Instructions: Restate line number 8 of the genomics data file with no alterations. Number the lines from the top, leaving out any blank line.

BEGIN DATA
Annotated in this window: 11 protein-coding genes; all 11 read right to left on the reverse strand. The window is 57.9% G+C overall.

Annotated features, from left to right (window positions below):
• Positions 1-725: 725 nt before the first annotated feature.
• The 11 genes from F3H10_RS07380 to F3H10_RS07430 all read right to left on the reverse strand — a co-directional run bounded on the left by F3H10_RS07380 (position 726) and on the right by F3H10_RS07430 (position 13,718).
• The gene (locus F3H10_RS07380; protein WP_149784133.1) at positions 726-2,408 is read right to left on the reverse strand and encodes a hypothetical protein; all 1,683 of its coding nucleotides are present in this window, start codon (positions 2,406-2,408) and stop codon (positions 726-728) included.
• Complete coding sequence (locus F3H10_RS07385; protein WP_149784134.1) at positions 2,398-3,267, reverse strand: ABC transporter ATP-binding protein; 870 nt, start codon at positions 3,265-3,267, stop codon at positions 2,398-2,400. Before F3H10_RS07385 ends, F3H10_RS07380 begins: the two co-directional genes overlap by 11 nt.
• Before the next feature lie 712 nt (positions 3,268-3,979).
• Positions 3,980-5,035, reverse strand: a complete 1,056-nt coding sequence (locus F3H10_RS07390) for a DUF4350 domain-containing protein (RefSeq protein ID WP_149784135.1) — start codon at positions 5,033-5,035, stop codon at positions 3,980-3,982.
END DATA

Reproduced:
• Positions 3,980-5,035, reverse strand: a complete 1,056-nt coding sequence (locus F3H10_RS07390) for a DUF4350 domain-containing protein (RefSeq protein ID WP_149784135.1) — start codon at positions 5,033-5,035, stop codon at positions 3,980-3,982.